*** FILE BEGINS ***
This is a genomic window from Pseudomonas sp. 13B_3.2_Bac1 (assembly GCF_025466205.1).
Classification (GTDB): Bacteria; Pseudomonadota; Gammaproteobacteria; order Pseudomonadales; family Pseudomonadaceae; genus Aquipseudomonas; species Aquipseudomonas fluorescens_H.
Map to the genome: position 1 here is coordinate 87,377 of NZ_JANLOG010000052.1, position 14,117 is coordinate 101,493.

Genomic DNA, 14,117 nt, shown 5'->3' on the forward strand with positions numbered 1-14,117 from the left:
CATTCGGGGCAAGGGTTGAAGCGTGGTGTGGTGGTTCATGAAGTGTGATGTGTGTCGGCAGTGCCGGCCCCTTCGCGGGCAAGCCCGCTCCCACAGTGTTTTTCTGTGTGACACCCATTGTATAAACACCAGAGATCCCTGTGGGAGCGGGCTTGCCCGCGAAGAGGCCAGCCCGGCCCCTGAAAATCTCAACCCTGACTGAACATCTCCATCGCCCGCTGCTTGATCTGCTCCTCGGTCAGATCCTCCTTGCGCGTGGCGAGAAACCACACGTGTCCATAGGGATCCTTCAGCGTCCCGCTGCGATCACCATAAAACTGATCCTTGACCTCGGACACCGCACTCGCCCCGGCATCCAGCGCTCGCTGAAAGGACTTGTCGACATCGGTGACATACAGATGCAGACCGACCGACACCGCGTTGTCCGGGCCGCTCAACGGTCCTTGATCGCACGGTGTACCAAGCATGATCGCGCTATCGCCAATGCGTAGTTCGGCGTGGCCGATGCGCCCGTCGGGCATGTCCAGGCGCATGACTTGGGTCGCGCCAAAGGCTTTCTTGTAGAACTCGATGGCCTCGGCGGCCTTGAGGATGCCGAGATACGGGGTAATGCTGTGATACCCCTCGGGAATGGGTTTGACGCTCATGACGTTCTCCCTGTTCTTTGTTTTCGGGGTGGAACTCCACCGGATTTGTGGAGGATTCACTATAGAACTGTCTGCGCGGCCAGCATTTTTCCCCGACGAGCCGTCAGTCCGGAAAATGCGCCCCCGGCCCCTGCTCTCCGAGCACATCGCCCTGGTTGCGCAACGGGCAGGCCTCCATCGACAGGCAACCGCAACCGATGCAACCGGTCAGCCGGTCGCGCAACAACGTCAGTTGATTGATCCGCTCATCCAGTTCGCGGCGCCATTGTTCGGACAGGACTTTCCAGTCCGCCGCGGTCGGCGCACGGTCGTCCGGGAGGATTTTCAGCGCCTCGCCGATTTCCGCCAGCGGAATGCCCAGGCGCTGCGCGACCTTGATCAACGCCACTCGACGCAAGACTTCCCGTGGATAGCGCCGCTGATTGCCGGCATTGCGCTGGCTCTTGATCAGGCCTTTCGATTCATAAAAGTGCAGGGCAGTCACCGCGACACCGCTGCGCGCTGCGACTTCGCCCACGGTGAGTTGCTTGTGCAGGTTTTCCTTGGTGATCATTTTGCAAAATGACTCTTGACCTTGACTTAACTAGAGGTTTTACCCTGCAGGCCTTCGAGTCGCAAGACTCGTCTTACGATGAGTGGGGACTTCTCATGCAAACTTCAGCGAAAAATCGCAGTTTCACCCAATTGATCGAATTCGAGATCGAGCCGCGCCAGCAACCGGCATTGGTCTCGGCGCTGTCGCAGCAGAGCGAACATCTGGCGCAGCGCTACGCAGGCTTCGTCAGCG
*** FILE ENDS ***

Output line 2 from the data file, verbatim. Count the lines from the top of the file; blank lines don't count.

Classification (GTDB): Bacteria; Pseudomonadota; Gammaproteobacteria; order Pseudomonadales; family Pseudomonadaceae; genus Aquipseudomonas; species Aquipseudomonas fluorescens_H.